Limited Recourse Borrowing Arrangements (LRBAs) for SMSFs involve two trusts, the SMSF itself and the Property Trustee. Should investors establish companies to perform the role of trustee?
Lawyers can go into a cold sweat over questions like this. Their angst arises from the fact that if Mr Smith holds assets on trust for Mr Smith there really isn’t a trust at all because Mr Smith can’t contract with himself. It’s like guaranteeing to yourself to get home by 11pm on Friday night; there’s no legal contract because there is nobody to sue.
So, lawyers get concerned that if Mr Smith is trustee of an SMSF for Mr Smith’s retirement, there may be no valid trust. However, SMSFs are strictly funds rather than trusts. They are very special funds that are given special tax treatment by the government. Accordingly, it is common to see individuals (ie natural persons) act as trustees of their own SMSF.
There is also no reason why the Property Trustee can’t be an individual. However, it will need to be someone who isn’t the trustee of the SMSF. When individuals are trustees of the SMSF, all members of the fund must be trustees, so this means that the property trustee would need to be some other individual – a relative or trusted friend. It’s also a big ask of a relative or friend to act as Property Trustee.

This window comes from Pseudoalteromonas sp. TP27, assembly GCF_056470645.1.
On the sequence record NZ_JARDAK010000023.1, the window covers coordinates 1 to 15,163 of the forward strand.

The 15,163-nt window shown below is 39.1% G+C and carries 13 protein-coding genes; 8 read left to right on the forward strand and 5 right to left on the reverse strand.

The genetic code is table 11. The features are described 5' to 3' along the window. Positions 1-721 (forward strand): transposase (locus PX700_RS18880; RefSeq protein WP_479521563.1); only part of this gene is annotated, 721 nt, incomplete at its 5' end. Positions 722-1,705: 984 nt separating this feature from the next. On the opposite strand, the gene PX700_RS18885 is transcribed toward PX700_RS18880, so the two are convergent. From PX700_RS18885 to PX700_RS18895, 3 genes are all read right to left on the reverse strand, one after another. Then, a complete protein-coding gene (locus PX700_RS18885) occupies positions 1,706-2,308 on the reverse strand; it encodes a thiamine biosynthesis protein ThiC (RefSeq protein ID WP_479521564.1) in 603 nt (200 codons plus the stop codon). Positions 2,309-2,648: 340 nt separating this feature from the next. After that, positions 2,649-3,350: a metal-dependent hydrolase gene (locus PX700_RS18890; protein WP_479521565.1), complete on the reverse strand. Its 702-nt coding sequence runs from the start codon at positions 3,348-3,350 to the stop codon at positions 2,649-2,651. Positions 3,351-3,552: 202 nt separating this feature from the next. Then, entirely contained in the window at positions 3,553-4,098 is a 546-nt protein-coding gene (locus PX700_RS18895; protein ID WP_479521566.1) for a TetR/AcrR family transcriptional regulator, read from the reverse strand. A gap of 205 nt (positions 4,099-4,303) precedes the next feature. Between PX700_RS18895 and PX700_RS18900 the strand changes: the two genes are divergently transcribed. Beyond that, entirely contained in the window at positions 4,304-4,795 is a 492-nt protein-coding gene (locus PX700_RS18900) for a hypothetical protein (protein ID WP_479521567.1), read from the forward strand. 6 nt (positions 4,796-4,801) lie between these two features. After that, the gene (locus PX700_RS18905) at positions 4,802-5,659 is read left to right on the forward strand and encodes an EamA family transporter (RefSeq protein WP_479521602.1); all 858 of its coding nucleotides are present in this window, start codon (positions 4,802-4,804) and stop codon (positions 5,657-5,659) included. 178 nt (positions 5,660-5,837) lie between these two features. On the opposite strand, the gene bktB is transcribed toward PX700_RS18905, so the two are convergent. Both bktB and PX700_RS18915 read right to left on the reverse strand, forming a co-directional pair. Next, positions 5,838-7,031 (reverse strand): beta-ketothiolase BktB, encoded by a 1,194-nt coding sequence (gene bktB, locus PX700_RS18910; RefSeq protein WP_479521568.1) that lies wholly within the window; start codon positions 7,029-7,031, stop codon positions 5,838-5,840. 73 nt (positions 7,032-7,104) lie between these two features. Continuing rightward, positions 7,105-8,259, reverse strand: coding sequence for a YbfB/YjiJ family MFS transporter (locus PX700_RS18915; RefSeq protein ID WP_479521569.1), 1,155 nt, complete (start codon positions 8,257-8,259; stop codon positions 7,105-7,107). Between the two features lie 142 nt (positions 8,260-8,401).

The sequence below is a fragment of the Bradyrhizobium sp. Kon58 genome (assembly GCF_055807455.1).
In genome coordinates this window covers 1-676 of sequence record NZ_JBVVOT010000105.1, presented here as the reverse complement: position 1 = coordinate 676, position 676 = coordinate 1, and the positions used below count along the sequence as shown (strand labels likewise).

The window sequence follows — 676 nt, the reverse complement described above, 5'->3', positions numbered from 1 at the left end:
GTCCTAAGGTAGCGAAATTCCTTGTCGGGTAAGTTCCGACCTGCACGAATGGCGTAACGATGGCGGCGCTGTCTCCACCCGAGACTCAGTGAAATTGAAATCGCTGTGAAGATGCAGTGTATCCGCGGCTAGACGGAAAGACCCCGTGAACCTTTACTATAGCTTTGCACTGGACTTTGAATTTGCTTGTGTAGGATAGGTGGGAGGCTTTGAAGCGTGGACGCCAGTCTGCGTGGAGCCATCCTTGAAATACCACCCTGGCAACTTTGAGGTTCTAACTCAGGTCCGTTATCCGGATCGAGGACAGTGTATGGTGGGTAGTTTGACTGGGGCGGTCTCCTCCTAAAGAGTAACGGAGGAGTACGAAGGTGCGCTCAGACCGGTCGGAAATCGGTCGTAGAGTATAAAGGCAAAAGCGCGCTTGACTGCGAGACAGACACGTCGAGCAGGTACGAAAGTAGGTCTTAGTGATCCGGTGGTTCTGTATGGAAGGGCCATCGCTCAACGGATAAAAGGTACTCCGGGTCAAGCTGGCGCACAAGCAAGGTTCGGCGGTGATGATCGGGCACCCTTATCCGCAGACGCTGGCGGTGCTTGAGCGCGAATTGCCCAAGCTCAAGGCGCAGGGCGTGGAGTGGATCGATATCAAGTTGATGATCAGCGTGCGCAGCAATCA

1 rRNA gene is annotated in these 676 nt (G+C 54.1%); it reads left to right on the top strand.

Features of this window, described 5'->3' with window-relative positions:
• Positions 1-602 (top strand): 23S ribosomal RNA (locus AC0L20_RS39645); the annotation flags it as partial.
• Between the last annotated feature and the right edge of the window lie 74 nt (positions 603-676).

Given that the cost of setting up and maintaining a company to act as Property Trustee isn’t large, it makes sense to form a company or use an existing, non-trading, family company (not one that is trustee of the SMSF) to act as Property Trustee. If a customer baulks at the cost of setting up a company to act as Property Trustee, perhaps they shouldn’t be getting involved in LRBAs for SMSFs anyway.
Some lenders have special rules about who they require to act as trustee of the SMSF and the Property Trust. Some require both the Property Trustee and the SMSF trustee to be companies, some require one or the other. They usually have good reasons for developing that policy, for reasons that are outside the scope of this update.
It’s therefore a good idea for the SMSF to investigate the lender’s requirements before embarking on a fund investment.